A Note from Fatty: Want more reports? Steve B wrote a good one over at his blog. Check it out.
by Raymond D
I am reasonably fit – I have just finished a 9 day 600 mile stage race so my legs were ready, but 100 miles was still intimidating as the longest ride I had ever done was 80 miles!
I had decided to do 10 laps of 10 miles in a park in central Johannesburg, the biggest city in South Africa. The amazing thing for us mtb riders in Johannesburg, is that there is a protected green belt in the city which allows you to do rides of up to 50 miles, crossing only a few streets. This is right in the heart of suburbia and sandwiched between major commercial districts. Not for nothing is Johannesburg known as the “city in a forest” – the city has the distinction of coming up on satellite vegetation maps as one of the largest man made forests in the world. The route is a great blend of single track and jeep track, and has around 600ft of climbing in the loop.
The day started at 7:00 when I met a mate of mine who had agreed to do the first lap with me on his single speed, this turned into a lap and a half with a bit of a detour of the normal route because he wanted to show me where someone had built around 2 miles of new single track. This thing happens out here fairly often – riders figure out a way to add something new in and tend to go off and built it themselves. Its a bit of a frontier mentality. I decided that if he could do it on a single speed, I would join him for a lap without changing gears either – probably not the thing you should do at the start of a 100 miles, but it seemed a good idea at the time. I regretted it in the last lap.
The ride took me just under 10 1/2 hours to complete, and I finished riding at 6:30pm. Some of the highlights for me were:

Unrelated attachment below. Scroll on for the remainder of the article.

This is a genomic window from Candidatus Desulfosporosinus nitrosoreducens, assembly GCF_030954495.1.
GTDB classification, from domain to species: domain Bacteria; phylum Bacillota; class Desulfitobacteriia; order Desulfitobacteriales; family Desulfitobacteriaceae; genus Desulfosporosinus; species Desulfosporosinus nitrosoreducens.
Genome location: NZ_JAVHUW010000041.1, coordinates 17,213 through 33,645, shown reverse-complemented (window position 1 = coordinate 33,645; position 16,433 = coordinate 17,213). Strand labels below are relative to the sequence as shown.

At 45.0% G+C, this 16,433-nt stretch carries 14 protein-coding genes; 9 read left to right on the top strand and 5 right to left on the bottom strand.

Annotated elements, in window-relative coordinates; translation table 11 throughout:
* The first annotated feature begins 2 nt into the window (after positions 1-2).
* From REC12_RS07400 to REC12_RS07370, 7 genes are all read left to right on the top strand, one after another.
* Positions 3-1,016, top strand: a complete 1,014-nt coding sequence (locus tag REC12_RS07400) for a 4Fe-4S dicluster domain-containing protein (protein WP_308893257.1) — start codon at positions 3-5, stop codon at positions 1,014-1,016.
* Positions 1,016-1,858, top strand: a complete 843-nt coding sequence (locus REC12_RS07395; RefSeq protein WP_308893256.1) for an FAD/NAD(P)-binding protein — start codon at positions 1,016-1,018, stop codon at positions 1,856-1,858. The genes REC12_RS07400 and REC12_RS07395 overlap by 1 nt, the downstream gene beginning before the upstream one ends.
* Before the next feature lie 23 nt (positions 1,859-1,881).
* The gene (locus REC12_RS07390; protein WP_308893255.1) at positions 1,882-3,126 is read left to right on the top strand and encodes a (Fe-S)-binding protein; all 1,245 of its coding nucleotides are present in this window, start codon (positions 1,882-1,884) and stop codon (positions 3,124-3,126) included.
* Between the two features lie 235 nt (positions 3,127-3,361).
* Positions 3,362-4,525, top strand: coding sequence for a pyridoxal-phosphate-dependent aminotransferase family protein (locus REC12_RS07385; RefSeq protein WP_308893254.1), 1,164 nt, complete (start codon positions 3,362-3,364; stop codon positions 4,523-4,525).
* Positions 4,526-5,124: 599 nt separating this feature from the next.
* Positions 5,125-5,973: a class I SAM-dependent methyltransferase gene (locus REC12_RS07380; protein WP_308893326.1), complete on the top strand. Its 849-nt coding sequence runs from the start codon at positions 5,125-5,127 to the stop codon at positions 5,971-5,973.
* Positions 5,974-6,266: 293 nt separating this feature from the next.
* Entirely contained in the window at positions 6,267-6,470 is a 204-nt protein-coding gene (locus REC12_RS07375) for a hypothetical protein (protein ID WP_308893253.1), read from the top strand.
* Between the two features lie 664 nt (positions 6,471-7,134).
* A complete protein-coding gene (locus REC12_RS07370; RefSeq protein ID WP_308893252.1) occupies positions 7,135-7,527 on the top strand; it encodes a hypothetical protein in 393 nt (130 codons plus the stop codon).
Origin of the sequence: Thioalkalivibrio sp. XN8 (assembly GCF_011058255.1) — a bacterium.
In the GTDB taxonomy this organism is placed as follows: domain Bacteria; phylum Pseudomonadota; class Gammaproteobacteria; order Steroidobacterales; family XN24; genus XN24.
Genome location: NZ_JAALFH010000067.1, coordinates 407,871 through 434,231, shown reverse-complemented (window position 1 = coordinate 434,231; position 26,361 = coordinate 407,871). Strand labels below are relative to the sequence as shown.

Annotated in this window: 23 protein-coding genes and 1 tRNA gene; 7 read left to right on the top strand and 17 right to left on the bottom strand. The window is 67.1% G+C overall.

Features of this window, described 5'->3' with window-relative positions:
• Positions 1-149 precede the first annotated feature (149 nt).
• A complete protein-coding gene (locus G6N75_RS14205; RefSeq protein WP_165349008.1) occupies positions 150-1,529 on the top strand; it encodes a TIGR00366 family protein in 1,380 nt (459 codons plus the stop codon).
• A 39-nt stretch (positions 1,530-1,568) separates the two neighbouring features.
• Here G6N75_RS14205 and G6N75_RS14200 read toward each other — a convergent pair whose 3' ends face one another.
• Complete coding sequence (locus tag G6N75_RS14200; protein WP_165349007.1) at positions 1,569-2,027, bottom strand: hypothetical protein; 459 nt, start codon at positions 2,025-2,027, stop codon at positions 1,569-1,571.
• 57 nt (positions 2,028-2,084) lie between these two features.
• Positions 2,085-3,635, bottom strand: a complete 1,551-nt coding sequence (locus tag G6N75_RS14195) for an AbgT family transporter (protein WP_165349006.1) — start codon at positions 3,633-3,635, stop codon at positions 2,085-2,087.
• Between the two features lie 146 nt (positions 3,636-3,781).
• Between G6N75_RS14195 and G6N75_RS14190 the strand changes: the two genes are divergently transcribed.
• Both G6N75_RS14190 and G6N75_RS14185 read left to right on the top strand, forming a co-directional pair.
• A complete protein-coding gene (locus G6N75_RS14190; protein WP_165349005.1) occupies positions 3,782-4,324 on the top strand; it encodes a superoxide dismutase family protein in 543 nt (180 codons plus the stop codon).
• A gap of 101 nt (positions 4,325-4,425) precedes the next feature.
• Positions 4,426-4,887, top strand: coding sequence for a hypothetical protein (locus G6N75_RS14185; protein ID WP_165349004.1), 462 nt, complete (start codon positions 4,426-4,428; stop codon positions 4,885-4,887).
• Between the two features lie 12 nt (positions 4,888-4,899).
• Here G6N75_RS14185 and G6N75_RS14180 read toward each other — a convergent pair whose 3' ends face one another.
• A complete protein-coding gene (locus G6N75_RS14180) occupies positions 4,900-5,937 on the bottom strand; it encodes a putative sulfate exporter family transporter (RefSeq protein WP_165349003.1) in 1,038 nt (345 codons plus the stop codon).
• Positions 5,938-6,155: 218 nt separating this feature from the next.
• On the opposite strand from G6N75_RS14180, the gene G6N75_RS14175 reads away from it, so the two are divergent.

1) Just chilling on a route that we normally race around; trying to look around and enjoy things with new eyes each lap. Its amazing how much actually changes during the day – if you were looking out for it. Seeing horses, parrots and bird life, people walking dogs, kids flying kites. Watching the colors / temperature / amount of people in the park change with each lap.
2) Having my mate Vernon not pitch for the laps he was going to join me for (given that I had told him on the day we registered this was a bit poor) – but having him donate 1/2 my entry fee to a local charity who raises money for kids oncology.
3) Some light banter from my friends – one who wanted to have me skip the ride to go kite surfing and offered to pay the entry fee if I would skip it, and one who thought this was a bit crappy and offered to pay the entry fee if I finished. Needless to say I took the finish and get the donation option, not the skip it one – and raised another 1 1/2 times the entry fee for CHOC, childrens oncology.
4) All the guys who followed me on facebook and sent encouragement during the day.
5) Super stoked when my family brought me a burger for lunch and I got to see my three kids – at ages 1/3/5 they were pretty excited about the whole thing.
6) Finishing in the dark – I had never done the route at night before. Next time i will take a light or start earlier. Awesome to ride it anyway!
7) Meeting a TV bike show celeb half way through the ride, he was using his new cyclo-cross bike and joined me for a lap. When I told him about the whole thing, he was really impressed and will be doing what he can to get some more support for the event in South Africa next year. His whole ethos revolves around bike life, and it was really great to chat about how you could go out and do some totally different things on a bike – he is always off adventuring around the country, so really interesting guy to chat too. A real highlight for me to take a photo of him on the loop.
8) Finishing, and knowing that I had done something bigger than myself, and had helped a good cause in my own small way. 100 MON will be a really great memory for years to come for me and I am looking forward to getting my t-shirt in the mail – I will be framing it and smiling each time I look at it.